Raising Awareness of Diabetic Eye Disease
In order to raise awareness of factors affecting eye health, the American Academy of Ophthalmology highlights a different issue every month. November is observed as Diabetic Eye Disease Month. To do his part, Dr. Eric Donnenfeld wants to help shine a light on the eye-related complications faced by people with diabetes.
How Does Diabetes Affect Eye Health?
People with diabetes have trouble controlling the amount of sugar in their blood. High amounts of sugar in the blood can damage the tiny blood vessels of the eye, particularly the blood vessels that nourish the retina. This can lead to a disease known as diabetic retinopathy. The longer a person has diabetes, the more likely they are to develop diabetic retinopathy.
In cases of diabetic retinopathy, the retina’s blood vessels leak fluid and blood; in the advanced stages of the disease, the retina grows new blood vessels that leak blood. This progressively damages the retina and can cause permanent vision loss and in rare cases, blindness.
One of the consequences of diabetic retinopathy is diabetic macular edema, which happens when fluid builds up in the central region of the retina called the macula. This affects central vision that is critical to recognizing faces, driving and reading. About half of the people that have diabetic retinopathy are diagnosed with diabetic macular edema.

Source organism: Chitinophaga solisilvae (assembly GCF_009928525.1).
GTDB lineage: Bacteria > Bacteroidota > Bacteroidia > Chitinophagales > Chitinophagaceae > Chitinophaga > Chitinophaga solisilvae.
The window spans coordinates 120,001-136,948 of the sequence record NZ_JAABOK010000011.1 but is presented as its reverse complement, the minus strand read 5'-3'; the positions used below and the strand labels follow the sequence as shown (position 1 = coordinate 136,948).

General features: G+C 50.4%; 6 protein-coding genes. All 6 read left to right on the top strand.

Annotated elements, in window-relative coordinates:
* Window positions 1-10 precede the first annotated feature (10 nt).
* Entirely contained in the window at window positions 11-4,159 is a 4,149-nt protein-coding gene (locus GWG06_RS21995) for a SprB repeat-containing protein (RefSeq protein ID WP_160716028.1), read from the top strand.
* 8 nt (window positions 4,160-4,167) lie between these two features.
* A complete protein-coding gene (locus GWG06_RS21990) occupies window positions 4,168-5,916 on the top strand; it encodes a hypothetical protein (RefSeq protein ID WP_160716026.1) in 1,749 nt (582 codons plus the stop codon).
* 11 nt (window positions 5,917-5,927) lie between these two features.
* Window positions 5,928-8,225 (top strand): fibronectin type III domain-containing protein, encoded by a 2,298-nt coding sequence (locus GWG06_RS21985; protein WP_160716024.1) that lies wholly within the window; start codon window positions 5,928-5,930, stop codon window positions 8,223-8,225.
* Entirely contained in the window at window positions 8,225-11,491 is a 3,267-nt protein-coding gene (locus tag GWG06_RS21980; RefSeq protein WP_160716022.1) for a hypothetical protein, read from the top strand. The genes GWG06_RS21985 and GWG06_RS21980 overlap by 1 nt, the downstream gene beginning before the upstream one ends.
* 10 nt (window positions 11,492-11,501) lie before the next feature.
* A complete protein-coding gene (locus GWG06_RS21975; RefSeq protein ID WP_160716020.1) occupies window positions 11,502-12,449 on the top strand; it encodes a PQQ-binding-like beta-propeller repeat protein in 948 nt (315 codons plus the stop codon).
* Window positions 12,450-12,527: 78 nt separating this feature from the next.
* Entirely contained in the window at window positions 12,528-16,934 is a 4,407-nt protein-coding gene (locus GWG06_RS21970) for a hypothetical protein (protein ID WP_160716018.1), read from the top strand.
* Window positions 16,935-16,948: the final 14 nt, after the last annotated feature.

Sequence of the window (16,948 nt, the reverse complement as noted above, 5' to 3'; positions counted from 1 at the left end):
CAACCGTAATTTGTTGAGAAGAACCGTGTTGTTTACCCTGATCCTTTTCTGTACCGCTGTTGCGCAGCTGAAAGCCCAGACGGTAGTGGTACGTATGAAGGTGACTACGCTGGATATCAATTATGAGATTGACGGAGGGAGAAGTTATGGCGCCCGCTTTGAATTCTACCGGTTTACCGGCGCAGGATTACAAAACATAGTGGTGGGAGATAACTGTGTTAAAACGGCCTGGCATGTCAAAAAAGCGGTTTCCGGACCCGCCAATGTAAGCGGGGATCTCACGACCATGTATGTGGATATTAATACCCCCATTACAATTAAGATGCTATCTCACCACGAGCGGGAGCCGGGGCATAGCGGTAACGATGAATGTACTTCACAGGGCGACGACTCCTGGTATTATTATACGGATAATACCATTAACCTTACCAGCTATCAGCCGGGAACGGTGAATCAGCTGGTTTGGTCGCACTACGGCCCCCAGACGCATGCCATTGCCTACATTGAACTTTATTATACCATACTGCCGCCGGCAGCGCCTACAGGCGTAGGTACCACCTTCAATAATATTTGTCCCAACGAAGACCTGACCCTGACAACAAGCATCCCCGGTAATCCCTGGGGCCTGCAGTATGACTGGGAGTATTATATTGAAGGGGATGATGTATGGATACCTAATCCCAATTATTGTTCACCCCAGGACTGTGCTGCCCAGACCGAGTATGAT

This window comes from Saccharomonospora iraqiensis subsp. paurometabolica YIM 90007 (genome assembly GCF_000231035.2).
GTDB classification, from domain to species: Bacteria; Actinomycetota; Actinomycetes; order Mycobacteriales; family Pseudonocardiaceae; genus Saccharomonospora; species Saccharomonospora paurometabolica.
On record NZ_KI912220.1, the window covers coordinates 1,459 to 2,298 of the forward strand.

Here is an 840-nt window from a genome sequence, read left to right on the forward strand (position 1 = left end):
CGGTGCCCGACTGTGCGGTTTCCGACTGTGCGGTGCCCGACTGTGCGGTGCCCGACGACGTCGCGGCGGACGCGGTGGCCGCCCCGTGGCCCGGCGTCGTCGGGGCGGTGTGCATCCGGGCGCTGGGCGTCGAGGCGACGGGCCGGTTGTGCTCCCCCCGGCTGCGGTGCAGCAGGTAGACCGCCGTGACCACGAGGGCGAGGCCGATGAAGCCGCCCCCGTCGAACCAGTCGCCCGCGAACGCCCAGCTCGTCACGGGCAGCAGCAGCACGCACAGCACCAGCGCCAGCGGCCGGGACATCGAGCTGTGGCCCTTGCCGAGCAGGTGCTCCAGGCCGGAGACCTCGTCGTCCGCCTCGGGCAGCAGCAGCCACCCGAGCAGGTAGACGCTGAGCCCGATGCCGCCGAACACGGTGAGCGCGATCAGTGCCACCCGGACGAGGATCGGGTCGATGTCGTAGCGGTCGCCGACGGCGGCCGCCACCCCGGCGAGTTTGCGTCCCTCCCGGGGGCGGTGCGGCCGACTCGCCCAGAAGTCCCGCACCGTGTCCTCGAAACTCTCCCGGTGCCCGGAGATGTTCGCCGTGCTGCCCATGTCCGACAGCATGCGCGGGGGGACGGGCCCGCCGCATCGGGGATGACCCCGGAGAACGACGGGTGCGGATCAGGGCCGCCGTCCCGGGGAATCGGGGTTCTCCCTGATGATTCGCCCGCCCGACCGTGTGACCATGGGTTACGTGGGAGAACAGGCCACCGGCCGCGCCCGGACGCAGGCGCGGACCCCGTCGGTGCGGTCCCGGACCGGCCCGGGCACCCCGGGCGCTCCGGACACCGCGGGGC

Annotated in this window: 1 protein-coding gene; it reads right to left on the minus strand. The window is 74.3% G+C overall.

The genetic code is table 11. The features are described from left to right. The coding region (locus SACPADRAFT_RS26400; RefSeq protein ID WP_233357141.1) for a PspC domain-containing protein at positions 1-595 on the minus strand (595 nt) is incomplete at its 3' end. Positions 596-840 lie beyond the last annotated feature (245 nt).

In addition to diabetic retinopathy and diabetic macular edema, people with diabetes have a higher risk of developing other serious eye diseases. Diabetics are two to five times more likely to develop cataracts and twice as likely to develop glaucoma.
Lowering the Risk of Diabetic Eye Disease
The key to lowering the risk of diabetic eye disease is to keep diabetes under control as best possible. This involves being diligent about the following:
- taking medications as prescribed
- regularly seeing your doctor
- maintaining a healthy weight
- not smoking
- eating a balanced diet and exercising regularly
- controlling blood pressure and cholesterol levels
People with diabetes are also strongly encouraged to have annual comprehensive dilated eye exams with an ophthalmologist. These exams are critical to detecting any changes or signs of eye disease in the early stages, when problems are more easily treatable.
Contact Dr. Eric Donnenfeld
To schedule an eye exam with Dr. Donnenfeld, please contact our practice today.